Old Europe’s poor innovation record is a harbinger of long-term stagnation

The economic debate around Brexit has been disappointing.  Far too many of the points focus on the short-term.  Would Brexit precipitate a sterling crisis?  Well, if it did, at some point the currency would bounce back?  Would it tip us into a recession?  Maybe, but recessions come to an end.

The key economic question, not just in the Brexit debate but one which faces the West as a whole, is what is going to happen to the long-term growth rate of the economy.  It is the long term growth rate which determines living standards, which determines how much we can afford as a society to spend on health, education and pensions. Long-term growth rates reflect the underlying productive potential of the economy.

On this criterion, the Leave camp seems to have the debate in the bag.  There is a strong consensus across economists, regardless of their views on Brexit, that the main determinant of long-term growth is innovation.

The European Commission pays a great deal of lip service to this, but Europe in general still lags considerably behind America in terms of innovation.  Innovation is by definition disruptive.  It creates new companies and industries, but at the same time destroys existing ones.  The willingness of a country to embrace rather than resist change is crucial.

Old Europe, to use Donald Rumsfeld’s notorious phrase for the original, core members of the EU, has an abysmal record.  True, the Germans implemented important structural reforms in their labour market in the 2000s, mirroring those introduced here by Mrs Thatcher in the 1980s.  But long term growth rates in Old Europe have been falling now for nearly fifty years.

The average growth rate over a sufficiently long period is a good indicator of long-term potential.  Over twenty years, for example, the short-term booms and busts will even themselves out.  In the 1950s and 1960s, growth in the core EU economies was very high, at 7 per cent a year, reflecting the huge post war boom.  In 2015, the average over the past two decades was barely above 1 per cent.  In contrast, the 20 year average growth rate in the UK has been pretty stable.  In 1970, it was 2.8 per cent a year.  It is now 2.4 per cent.

Remaining shackled to a system which appears to prefer regulating to innovation does not seem such a good bet.  But we have to take into account the likely response of the major players in the EU to Brexit.   The fear is that the UK deciding to leave the EU would trigger similar responses across the continent.  It would certainly give huge encouragement to already strong anti-EU feeling in many countries.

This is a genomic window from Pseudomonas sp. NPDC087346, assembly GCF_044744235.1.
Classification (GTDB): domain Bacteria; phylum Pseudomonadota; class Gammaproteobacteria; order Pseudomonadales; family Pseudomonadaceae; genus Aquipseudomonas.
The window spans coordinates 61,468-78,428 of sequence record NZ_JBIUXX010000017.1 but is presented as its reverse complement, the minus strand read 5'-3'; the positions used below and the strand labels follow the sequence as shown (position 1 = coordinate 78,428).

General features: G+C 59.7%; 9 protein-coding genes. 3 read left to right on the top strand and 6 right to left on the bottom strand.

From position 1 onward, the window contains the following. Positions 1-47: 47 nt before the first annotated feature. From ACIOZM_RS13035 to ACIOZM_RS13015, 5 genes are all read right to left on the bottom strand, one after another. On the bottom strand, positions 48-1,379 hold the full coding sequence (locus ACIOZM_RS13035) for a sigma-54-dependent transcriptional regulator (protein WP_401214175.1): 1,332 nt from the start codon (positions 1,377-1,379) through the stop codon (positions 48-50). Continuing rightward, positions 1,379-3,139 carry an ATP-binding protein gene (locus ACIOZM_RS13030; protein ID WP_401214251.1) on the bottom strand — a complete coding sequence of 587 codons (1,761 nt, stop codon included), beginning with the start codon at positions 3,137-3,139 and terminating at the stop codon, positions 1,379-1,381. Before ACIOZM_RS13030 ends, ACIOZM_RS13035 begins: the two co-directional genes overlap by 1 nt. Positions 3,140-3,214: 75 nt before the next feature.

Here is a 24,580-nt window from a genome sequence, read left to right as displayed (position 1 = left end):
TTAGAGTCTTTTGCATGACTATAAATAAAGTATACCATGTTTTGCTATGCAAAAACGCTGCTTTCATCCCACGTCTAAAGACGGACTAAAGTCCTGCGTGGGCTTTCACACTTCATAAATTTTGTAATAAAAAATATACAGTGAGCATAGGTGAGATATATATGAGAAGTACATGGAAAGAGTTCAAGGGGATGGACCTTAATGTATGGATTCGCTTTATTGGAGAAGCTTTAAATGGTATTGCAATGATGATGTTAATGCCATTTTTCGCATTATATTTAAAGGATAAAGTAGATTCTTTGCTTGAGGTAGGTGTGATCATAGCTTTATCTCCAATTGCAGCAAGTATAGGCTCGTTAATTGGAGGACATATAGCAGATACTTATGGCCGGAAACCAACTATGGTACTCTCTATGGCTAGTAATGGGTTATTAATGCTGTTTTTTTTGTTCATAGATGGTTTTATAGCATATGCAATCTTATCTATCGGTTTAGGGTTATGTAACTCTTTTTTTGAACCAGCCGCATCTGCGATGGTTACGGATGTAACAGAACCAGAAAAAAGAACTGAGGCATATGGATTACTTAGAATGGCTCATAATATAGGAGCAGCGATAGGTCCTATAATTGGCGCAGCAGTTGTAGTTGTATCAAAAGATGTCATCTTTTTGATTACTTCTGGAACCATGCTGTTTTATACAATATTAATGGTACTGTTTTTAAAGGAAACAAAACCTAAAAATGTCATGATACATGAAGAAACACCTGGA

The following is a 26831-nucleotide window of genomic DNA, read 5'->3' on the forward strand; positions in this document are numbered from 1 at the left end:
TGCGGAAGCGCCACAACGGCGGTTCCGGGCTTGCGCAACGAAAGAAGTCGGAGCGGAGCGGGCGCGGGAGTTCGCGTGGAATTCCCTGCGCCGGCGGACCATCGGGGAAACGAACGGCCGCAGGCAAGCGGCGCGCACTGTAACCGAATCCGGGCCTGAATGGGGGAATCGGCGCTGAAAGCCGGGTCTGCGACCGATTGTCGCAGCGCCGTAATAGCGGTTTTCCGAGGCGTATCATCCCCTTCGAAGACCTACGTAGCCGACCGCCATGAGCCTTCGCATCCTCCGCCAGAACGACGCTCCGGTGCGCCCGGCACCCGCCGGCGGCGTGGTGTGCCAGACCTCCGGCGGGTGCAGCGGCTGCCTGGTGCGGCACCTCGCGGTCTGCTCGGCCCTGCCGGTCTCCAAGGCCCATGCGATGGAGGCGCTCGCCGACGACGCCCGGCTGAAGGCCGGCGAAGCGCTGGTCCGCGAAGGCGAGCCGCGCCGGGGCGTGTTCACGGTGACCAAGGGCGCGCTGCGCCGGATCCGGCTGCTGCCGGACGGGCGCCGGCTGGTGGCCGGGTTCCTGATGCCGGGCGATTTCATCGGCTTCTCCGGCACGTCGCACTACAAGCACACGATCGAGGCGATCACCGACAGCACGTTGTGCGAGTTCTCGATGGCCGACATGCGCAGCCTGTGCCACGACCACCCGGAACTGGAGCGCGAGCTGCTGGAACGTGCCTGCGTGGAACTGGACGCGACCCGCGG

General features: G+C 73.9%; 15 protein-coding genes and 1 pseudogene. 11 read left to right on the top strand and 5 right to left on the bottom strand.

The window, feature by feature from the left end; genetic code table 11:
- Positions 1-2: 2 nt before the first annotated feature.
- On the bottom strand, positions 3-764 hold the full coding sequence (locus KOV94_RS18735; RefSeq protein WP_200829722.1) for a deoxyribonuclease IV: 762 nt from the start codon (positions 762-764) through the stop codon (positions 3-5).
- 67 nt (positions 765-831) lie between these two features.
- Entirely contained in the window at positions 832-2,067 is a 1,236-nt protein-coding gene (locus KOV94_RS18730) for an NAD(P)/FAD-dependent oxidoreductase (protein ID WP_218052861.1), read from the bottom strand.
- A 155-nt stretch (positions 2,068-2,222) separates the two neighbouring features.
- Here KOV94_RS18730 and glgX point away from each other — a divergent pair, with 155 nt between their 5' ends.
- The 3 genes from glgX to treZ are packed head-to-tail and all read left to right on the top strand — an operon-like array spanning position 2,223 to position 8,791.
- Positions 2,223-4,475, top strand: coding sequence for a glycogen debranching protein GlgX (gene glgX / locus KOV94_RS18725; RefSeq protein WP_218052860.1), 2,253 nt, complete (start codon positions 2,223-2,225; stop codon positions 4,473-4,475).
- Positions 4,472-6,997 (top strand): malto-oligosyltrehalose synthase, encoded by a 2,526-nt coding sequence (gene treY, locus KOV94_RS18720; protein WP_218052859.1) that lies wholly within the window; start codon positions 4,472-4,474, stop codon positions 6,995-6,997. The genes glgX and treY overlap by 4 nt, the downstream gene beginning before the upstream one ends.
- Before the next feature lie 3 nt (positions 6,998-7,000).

So the only rational response is to be punitive towards us, to try and make life as difficult as possible over as long a period as possible.  Whether they love us or loath us, the EU would have no alternative.  Couples getting divorced may wish the process were harmonious. But in reality, it is often nasty, messy and the bitterness can last for years.

Paul Ormerod

As published in CITY AM on Wednesday 15th June 2016

Image: Economy by Stefan Powell is licensed under CC BY 2.0

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ELLIE EVANS

Partner

e: eevans@volterra.co.uk
t: +44 020 8878 6333

Ellie is a partner at Volterra, specialising in the economic impact of developments and proposals, and manages many of the company’s projects on economic impact, regeneration, transport and development.

With thirteen years experience at Volterra delivering high quality projects to clients across the public and private sector, Ellie has expertise in developing methods of estimating economic impact where complex issues exist with regards to deadweight, displacement and additionality.

Ellie has significant experience in estimating the economic impact across all types of property development including residential, leisure, office and mixed use schemes.

Project management of recent high profile schemes include the luxury hotel London Peninsula, Battersea Power Station and the Nova scheme at London Victoria. Ellie has also led studies across the country estimating the economic and regeneration impact of proposed transport investments, including studies on HS2 and Crossrail.

Ellie holds a degree in Mathematics and Economics from the University of Cambridge.